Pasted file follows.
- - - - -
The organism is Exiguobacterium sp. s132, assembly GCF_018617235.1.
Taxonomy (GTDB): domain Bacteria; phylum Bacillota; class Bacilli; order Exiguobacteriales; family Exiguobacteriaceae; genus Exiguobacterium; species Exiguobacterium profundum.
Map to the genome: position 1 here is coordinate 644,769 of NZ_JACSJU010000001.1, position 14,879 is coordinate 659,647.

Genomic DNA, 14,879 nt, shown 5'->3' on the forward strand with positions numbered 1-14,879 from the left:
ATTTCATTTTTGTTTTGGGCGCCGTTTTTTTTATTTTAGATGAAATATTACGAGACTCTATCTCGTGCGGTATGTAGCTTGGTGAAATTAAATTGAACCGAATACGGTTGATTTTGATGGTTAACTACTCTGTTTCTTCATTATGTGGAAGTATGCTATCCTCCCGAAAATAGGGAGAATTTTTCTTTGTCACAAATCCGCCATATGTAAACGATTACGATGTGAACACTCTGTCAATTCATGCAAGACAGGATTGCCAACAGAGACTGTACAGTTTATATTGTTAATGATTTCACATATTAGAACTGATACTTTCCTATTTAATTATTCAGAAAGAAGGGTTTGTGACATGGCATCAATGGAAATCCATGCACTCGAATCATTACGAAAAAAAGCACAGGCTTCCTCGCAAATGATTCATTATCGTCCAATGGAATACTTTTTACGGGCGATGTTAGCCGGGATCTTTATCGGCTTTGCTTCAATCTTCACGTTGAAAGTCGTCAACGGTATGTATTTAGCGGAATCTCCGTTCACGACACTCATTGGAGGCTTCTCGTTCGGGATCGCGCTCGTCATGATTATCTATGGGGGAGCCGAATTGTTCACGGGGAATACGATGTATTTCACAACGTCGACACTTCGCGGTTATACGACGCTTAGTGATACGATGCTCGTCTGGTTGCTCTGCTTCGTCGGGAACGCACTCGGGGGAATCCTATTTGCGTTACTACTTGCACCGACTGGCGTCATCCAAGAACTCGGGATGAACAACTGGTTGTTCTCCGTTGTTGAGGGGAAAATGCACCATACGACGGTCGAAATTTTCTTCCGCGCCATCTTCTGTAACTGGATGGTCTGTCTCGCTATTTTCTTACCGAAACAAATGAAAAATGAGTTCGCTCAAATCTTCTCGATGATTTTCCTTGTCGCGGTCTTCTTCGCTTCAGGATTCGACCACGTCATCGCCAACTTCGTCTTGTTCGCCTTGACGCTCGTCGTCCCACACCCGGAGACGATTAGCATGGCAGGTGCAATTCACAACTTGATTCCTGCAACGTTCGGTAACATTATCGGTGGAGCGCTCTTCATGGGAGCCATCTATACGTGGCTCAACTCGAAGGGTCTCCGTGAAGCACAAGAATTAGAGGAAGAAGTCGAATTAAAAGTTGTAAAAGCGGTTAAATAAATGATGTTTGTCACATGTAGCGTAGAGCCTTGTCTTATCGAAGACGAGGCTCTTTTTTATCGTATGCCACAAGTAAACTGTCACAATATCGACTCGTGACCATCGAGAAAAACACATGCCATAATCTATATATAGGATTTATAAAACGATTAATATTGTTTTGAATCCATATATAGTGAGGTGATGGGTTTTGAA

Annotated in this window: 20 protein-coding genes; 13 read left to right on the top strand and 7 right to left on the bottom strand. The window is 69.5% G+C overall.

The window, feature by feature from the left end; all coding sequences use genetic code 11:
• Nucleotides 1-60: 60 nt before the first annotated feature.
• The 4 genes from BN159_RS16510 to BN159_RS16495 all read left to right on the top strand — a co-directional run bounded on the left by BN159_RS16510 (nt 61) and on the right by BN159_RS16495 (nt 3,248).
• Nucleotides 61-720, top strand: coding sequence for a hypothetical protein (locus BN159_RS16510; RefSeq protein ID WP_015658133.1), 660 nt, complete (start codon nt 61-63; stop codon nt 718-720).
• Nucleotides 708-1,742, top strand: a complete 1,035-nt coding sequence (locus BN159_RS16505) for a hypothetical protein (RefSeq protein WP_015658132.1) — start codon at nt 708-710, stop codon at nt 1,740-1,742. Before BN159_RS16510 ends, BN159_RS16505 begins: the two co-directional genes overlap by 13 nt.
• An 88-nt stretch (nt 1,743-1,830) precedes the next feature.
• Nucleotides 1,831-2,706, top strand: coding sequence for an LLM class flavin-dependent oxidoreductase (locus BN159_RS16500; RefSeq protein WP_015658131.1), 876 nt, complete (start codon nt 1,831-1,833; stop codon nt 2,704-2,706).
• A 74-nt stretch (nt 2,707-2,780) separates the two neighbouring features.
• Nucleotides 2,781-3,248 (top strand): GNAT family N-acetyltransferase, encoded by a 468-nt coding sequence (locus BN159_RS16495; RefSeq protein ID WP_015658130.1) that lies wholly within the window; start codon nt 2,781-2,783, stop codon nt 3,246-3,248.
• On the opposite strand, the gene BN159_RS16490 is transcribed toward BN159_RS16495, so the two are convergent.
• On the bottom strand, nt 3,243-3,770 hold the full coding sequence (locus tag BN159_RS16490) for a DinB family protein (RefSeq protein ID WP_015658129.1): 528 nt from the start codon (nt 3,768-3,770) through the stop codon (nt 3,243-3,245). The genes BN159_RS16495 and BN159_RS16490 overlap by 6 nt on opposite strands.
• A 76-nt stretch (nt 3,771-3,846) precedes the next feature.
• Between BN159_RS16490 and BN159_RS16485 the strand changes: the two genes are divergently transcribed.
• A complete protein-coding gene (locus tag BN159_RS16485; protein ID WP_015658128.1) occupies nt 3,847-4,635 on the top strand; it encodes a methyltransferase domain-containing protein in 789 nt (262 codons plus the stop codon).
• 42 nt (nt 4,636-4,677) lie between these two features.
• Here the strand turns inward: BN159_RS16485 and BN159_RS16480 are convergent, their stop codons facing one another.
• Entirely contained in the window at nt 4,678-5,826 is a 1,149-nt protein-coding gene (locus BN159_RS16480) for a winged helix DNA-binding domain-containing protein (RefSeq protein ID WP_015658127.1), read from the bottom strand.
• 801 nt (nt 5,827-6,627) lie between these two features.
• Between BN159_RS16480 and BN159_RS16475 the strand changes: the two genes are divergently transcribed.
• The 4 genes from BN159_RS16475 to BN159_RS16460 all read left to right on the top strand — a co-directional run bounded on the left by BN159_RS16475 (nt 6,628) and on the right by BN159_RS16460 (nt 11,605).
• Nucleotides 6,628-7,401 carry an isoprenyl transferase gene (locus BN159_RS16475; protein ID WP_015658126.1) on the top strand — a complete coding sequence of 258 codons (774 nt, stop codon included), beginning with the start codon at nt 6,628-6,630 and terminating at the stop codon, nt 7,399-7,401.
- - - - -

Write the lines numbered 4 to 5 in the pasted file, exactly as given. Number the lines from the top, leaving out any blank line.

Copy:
Genomic DNA, 14,879 nt, shown 5'->3' on the forward strand with positions numbered 1-14,879 from the left:
ATTTCATTTTTGTTTTGGGCGCCGTTTTTTTTATTTTAGATGAAATATTACGAGACTCTATCTCGTGCGGTATGTAGCTTGGTGAAATTAAATTGAACCGAATACGGTTGATTTTGATGGTTAACTACTCTGTTTCTTCATTATGTGGAAGTATGCTATCCTCCCGAAAATAGGGAGAATTTTTCTTTGTCACAAATCCGCCATATGTAAACGATTACGATGTGAACACTCTGTCAATTCATGCAAGACAGGATTGCCAACAGAGACTGTACAGTTTATATTGTTAATGATTTCACATATTAGAACTGATACTTTCCTATTTAATTATTCAGAAAGAAGGGTTTGTGACATGGCATCAATGGAAATCCATGCACTCGAATCATTACGAAAAAAAGCACAGGCTTCCTCGCAAATGATTCATTATCGTCCAATGGAATACTTTTTACGGGCGATGTTAGCCGGGATCTTTATCGGCTTTGCTTCAATCTTCACGTTGAAAGTCGTCAACGGTATGTATTTAGCGGAATCTCCGTTCACGACACTCATTGGAGGCTTCTCGTTCGGGATCGCGCTCGTCATGATTATCTATGGGGGAGCCGAATTGTTCACGGGGAATACGATGTATTTCACAACGTCGACACTTCGCGGTTATACGACGCTTAGTGATACGATGCTCGTCTGGTTGCTCTGCTTCGTCGGGAACGCACTCGGGGGAATCCTATTTGCGTTACTACTTGCACCGACTGGCGTCATCCAAGAACTCGGGATGAACAACTGGTTGTTCTCCGTTGTTGAGGGGAAAATGCACCATACGACGGTCGAAATTTTCTTCCGCGCCATCTTCTGTAACTGGATGGTCTGTCTCGCTATTTTCTTACCGAAACAAATGAAAAATGAGTTCGCTCAAATCTTCTCGATGATTTTCCTTGTCGCGGTCTTCTTCGCTTCAGGATTCGACCACGTCATCGCCAACTTCGTCTTGTTCGCCTTGACGCTCGTCGTCCCACACCCGGAGACGATTAGCATGGCAGGTGCAATTCACAACTTGATTCCTGCAACGTTCGGTAACATTATCGGTGGAGCGCTCTTCATGGGAGCCATCTATACGTGGCTCAACTCGAAGGGTCTCCGTGAAGCACAAGAATTAGAGGAAGAAGTCGAATTAAAAGTTGTAAAAGCGGTTAAATAAATGATGTTTGTCACATGTAGCGTAGAGCCTTGTCTTATCGAAGACGAGGCTCTTTTTTATCGTATGCCACAAGTAAACTGTCACAATATCGACTCGTGACCATCGAGAAAAACACATGCCATAATCTATATATAGGATTTATAAAACGATTAATATTGTTTTGAATCCATATATAGTGAGGTGATGGGTTTTGAA